Inamo Soho has been operating for over nine years now, so we’ve proved our concept, and shown that we can generate return business. This is also where our efforts in providing great service and delicious food come in. Obviously, we are constantly working to improve the interactive system and add more features, but we always knew that in order to keep relevant, the quality of the experience had to be measured as a whole, not only the concept’s edge.
3.What about competition in this area?
Using technology for hospitality purposes will predominantly develop (and has already, particularly in the US) at the Quick Service Restaurant level, especially in transport hubs where speed of service and reducing traveller stress is paramount. McDonald’s and other fast food venues are using kiosks quite broadly.
There are some restaurants starting to utilise tablet style systems, either for browsing menus, or in some cases for ordering. The hospitality industry is quite slow to adopt new technologies, though, but I’d expect in the future that interactive ordering restaurants will have a decent market share. There will be greater interaction between these interactive ordering elements and reservations systems to remember guest choices and preferences. Some restaurant spaces might become more immersive and experiential, like the pop-ups currently in vogue, but to the next level! There’ll always be room for restaurants with white table cloths too, though!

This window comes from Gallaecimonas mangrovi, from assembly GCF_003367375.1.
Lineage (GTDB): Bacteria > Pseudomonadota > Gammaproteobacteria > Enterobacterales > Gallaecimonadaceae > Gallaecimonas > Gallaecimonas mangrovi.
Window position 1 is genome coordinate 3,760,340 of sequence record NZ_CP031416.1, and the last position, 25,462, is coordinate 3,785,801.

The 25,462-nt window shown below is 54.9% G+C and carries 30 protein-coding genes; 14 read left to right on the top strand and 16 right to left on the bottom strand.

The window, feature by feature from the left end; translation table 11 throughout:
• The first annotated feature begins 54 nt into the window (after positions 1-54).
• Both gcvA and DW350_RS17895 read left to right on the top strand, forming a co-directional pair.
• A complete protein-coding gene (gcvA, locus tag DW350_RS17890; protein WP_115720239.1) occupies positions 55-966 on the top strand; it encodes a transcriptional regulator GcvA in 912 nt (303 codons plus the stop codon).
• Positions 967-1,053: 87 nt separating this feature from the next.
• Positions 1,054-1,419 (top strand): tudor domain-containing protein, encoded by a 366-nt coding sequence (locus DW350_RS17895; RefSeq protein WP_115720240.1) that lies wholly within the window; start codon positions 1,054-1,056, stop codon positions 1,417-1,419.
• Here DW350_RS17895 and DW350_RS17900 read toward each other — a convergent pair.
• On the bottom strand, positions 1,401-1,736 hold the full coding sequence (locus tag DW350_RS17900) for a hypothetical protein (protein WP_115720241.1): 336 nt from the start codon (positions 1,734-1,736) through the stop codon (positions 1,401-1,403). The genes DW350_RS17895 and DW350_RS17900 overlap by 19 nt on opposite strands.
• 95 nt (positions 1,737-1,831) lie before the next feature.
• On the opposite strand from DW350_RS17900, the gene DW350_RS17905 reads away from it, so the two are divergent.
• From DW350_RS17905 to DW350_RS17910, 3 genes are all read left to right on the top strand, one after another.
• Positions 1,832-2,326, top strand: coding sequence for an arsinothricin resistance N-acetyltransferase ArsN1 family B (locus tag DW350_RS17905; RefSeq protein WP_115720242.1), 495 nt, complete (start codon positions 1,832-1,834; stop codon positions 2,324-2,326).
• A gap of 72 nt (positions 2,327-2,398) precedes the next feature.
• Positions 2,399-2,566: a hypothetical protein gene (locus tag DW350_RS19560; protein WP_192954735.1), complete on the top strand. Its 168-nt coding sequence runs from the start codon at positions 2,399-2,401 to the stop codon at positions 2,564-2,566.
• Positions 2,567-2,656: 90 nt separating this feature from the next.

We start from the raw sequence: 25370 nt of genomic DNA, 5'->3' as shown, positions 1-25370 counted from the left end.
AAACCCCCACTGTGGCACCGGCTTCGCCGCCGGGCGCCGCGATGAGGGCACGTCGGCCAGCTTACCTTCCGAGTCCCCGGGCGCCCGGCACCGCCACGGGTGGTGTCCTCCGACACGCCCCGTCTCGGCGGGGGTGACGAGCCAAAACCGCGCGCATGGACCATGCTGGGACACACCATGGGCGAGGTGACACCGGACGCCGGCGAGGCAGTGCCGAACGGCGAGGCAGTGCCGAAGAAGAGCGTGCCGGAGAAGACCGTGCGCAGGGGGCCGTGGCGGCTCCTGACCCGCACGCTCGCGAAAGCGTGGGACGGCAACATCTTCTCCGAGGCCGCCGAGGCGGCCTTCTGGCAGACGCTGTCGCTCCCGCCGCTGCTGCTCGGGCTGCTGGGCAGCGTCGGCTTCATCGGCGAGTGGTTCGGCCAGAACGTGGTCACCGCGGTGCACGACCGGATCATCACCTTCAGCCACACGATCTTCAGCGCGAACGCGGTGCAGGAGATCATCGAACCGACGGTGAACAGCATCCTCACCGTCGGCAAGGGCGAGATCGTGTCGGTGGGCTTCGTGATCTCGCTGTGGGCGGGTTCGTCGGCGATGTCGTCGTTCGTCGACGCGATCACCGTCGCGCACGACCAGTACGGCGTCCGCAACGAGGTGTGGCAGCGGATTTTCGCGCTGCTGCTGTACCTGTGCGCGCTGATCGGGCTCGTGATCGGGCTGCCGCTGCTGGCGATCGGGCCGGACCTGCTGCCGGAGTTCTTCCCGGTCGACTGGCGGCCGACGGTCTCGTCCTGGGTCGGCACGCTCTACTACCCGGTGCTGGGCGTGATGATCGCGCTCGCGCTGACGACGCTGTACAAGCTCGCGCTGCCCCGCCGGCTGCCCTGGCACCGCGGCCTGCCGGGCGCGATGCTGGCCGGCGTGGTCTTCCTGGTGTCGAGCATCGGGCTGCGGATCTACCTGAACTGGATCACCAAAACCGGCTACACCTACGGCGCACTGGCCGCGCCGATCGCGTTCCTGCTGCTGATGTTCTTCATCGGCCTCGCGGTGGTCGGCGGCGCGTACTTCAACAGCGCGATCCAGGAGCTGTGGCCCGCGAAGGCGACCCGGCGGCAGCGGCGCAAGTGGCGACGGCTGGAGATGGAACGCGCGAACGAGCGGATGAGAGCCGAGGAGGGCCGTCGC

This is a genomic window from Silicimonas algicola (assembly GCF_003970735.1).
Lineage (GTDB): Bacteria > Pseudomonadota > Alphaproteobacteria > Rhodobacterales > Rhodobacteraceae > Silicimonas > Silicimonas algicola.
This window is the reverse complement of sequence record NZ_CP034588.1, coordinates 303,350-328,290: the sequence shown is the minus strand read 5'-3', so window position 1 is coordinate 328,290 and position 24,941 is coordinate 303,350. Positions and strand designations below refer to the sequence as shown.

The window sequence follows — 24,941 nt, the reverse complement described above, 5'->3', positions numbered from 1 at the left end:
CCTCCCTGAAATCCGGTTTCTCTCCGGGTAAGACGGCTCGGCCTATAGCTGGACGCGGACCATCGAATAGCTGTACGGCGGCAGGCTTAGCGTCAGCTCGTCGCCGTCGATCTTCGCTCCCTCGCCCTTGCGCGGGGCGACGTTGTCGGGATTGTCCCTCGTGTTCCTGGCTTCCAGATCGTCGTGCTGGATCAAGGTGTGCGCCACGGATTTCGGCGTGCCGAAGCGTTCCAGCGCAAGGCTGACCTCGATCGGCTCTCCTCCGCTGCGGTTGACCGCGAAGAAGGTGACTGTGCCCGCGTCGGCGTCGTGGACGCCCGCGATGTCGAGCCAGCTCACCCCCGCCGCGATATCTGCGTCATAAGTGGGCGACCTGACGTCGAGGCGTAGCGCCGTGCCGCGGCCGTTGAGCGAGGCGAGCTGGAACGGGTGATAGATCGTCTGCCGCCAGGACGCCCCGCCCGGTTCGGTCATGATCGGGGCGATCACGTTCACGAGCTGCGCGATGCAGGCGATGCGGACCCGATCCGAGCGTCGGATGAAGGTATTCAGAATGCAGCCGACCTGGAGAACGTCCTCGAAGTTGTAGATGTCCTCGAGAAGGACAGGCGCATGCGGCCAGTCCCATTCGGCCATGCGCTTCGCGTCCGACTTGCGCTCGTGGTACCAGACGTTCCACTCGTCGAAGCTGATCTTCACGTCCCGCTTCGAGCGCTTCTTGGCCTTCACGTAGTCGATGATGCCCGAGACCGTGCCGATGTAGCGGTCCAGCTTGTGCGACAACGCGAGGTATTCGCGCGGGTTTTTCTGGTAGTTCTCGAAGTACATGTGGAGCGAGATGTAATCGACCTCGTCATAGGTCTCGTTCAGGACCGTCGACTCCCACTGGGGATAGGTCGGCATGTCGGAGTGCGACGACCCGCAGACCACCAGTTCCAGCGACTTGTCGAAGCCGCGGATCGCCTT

Offering multiple options for mobile and contactless payment will also become more and more important, albeit in restaurants where the average bill is higher this will take longer.
Street food doesn’t seem to be slowing down, but I think that increasingly this will become commercialised into collectives (Street Feast, Kerb, etc).
4.How has the solution been developed / advanced over time?
At Inamo Soho each guest uses a touch sensitive panel to interact with our system projected from above onto their table surface. Order when you want, get your bill when you want, and call a waiter at the touch of a button. The human element is very much still present. Guests can see a tasteful image of the dish/drink item they’re considering projected onto the plate in front of them, with a price and description to the right. They can then decide to add it to their order, and whenever they’re ready can send that directly off to the kitchen/bar to be prepared.
At Inamo Covent Garden and Camden we’ve introduced a tablet based version of our ordering system (which synchronises with the ability to order on-table too) and a productised version of our projection based table system that can be more easily and affordably retro-fitted into existing spaces and features increased animation.